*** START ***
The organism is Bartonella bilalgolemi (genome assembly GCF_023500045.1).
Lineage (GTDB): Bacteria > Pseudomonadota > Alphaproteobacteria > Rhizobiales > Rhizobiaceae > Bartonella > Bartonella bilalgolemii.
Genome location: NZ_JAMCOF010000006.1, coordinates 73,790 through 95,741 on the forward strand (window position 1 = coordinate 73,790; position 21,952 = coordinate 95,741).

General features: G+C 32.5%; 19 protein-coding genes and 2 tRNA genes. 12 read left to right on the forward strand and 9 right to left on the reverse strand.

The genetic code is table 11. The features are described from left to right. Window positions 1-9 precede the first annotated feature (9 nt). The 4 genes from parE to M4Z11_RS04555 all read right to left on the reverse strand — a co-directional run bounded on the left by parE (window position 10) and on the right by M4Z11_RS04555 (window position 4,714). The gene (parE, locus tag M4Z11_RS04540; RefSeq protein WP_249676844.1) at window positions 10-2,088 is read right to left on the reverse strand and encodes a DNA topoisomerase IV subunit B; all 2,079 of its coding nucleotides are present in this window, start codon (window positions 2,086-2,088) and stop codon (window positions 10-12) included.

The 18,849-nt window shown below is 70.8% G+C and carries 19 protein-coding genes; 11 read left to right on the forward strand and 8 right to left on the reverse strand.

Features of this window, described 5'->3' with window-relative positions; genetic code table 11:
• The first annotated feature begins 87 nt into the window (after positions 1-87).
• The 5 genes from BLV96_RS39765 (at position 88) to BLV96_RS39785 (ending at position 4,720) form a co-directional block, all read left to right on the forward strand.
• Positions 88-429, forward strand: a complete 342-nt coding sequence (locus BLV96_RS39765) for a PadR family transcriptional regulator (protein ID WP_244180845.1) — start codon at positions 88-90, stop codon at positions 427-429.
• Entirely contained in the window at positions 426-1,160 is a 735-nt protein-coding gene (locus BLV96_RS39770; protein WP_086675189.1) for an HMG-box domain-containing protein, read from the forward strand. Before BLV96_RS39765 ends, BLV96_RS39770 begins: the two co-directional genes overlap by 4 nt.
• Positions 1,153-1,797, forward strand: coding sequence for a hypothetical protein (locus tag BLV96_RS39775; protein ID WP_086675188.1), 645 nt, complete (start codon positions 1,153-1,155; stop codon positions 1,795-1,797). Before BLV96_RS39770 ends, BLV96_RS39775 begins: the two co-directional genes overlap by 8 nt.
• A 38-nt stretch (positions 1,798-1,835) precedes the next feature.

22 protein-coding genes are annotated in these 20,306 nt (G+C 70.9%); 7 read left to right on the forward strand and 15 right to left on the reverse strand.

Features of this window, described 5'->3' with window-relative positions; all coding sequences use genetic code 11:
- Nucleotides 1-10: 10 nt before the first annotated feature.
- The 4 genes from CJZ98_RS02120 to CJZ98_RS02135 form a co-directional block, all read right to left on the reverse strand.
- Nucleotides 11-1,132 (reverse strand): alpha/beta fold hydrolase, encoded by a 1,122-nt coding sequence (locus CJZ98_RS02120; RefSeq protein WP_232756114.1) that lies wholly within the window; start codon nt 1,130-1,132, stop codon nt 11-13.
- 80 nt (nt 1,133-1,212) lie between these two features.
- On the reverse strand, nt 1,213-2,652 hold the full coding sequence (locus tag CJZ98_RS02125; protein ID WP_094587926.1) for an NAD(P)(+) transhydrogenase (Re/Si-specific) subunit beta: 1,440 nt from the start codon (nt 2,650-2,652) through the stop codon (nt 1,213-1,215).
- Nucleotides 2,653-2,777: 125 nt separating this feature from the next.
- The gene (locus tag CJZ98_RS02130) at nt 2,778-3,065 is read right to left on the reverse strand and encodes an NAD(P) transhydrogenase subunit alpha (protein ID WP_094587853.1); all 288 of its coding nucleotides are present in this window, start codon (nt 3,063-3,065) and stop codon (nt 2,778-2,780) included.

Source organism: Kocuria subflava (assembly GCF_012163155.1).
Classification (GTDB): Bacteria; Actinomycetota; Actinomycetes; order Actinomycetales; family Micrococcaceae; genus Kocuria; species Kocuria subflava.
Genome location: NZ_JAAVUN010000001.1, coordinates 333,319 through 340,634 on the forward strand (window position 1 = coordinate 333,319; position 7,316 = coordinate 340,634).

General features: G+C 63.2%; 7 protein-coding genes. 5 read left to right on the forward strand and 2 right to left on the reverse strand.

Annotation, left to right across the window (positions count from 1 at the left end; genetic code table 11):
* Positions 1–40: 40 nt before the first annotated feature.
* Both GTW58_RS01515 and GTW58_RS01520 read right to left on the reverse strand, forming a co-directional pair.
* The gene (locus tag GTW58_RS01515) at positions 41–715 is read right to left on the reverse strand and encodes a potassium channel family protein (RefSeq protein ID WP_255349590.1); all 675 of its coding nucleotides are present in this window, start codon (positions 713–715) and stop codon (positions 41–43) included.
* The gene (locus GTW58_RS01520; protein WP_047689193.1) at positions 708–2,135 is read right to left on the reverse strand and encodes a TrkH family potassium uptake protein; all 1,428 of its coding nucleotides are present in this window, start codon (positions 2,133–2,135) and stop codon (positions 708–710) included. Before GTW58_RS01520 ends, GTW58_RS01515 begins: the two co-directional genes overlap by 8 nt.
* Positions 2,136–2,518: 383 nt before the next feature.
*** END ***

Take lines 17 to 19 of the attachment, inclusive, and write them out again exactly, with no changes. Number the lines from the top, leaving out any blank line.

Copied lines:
- The 4 genes from CJZ98_RS02120 to CJZ98_RS02135 form a co-directional block, all read right to left on the reverse strand.
- Nucleotides 11-1,132 (reverse strand): alpha/beta fold hydrolase, encoded by a 1,122-nt coding sequence (locus CJZ98_RS02120; RefSeq protein WP_232756114.1) that lies wholly within the window; start codon nt 1,130-1,132, stop codon nt 11-13.
- 80 nt (nt 1,133-1,212) lie between these two features.